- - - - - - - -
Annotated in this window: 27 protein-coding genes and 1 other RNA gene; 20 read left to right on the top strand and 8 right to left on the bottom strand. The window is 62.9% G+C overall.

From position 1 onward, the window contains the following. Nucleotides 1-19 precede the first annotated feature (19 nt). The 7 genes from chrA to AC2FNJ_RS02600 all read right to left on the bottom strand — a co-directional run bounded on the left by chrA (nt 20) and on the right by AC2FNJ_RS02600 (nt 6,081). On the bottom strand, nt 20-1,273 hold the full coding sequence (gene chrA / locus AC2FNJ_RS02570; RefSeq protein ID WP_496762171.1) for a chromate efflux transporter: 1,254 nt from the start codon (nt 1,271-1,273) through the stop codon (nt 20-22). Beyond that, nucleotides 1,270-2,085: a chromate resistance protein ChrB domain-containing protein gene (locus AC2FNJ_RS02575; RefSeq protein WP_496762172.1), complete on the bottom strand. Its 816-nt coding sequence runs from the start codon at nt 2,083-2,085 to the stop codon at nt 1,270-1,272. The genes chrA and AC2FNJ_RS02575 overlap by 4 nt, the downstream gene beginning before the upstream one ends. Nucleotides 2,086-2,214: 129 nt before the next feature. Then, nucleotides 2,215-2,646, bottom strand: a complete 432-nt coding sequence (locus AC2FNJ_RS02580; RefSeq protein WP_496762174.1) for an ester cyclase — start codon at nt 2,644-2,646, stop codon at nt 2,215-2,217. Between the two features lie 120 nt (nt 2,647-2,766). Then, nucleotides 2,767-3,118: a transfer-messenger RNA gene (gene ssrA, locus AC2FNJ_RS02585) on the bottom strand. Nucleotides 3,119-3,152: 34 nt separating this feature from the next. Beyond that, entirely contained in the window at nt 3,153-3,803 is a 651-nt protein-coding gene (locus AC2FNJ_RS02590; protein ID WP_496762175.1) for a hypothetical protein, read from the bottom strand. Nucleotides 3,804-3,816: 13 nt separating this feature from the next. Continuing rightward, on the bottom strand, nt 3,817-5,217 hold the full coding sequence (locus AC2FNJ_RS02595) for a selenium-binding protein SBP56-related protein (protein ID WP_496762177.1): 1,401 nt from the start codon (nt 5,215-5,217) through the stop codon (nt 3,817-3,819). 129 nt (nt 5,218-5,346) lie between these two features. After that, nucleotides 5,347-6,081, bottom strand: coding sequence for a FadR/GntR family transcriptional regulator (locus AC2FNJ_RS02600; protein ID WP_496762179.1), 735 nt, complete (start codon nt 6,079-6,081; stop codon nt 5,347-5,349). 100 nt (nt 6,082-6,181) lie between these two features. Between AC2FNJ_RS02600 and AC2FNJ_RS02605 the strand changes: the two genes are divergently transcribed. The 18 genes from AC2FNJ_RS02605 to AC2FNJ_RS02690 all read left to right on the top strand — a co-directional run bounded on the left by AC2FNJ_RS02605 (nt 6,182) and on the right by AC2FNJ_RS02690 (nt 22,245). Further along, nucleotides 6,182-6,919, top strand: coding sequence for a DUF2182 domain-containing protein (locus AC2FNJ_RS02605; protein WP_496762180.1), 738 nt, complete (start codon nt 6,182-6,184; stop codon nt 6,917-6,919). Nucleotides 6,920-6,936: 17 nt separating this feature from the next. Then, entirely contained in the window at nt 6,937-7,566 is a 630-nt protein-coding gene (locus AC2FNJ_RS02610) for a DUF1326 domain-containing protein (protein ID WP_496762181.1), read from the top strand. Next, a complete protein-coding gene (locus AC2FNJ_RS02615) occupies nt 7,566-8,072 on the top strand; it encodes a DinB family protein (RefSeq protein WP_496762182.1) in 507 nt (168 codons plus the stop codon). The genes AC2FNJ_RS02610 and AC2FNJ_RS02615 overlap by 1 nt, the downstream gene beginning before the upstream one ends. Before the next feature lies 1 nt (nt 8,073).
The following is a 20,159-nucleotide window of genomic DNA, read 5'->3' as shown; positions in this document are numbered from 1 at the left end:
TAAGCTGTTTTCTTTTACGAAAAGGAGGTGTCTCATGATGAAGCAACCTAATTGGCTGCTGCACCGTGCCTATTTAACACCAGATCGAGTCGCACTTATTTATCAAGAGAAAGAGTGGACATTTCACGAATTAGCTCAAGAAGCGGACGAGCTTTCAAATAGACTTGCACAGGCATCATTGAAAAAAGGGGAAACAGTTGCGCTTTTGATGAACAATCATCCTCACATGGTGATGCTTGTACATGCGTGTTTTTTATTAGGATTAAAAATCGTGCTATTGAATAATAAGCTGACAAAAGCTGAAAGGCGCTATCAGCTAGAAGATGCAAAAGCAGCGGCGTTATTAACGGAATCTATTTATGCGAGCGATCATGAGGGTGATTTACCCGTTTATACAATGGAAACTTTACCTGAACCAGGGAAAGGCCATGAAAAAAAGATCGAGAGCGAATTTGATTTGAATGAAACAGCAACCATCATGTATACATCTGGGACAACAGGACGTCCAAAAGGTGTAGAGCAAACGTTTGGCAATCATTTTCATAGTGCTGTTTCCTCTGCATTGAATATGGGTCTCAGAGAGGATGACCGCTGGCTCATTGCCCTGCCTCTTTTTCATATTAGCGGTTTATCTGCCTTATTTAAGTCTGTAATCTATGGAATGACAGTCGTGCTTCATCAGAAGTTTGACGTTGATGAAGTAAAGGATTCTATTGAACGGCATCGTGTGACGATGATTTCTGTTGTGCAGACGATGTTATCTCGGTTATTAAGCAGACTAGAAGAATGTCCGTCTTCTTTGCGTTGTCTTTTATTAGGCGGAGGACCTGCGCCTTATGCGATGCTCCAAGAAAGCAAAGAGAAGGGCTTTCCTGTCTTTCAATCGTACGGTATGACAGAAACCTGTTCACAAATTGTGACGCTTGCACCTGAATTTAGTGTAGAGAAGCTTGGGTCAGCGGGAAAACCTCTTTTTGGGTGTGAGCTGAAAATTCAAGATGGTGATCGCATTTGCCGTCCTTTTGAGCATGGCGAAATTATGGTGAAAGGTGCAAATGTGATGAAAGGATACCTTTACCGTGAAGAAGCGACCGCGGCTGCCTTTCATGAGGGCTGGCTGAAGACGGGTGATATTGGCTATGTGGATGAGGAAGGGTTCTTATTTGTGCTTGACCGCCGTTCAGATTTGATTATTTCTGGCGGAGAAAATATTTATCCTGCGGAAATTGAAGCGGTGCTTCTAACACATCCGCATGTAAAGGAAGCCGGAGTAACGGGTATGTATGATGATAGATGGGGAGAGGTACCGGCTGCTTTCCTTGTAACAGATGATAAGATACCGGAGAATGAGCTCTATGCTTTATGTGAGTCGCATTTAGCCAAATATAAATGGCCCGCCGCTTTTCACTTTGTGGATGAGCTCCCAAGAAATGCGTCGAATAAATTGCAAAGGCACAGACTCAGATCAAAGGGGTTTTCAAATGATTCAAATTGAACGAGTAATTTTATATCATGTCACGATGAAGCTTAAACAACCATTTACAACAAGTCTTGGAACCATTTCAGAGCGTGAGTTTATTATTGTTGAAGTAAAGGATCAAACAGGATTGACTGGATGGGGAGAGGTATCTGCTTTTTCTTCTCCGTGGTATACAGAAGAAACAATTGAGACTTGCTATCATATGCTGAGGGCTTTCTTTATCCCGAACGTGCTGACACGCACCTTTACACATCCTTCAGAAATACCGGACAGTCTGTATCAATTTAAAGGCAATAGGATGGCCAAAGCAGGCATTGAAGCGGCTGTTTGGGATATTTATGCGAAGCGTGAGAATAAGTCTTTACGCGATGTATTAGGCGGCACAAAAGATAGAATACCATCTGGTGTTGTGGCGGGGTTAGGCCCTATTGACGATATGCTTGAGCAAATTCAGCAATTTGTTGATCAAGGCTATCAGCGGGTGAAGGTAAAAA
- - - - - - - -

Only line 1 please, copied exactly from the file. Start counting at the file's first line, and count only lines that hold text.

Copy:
Annotated in this window: 27 protein-coding genes and 1 other RNA gene; 20 read left to right on the top strand and 8 right to left on the bottom strand. The window is 62.9% G+C overall.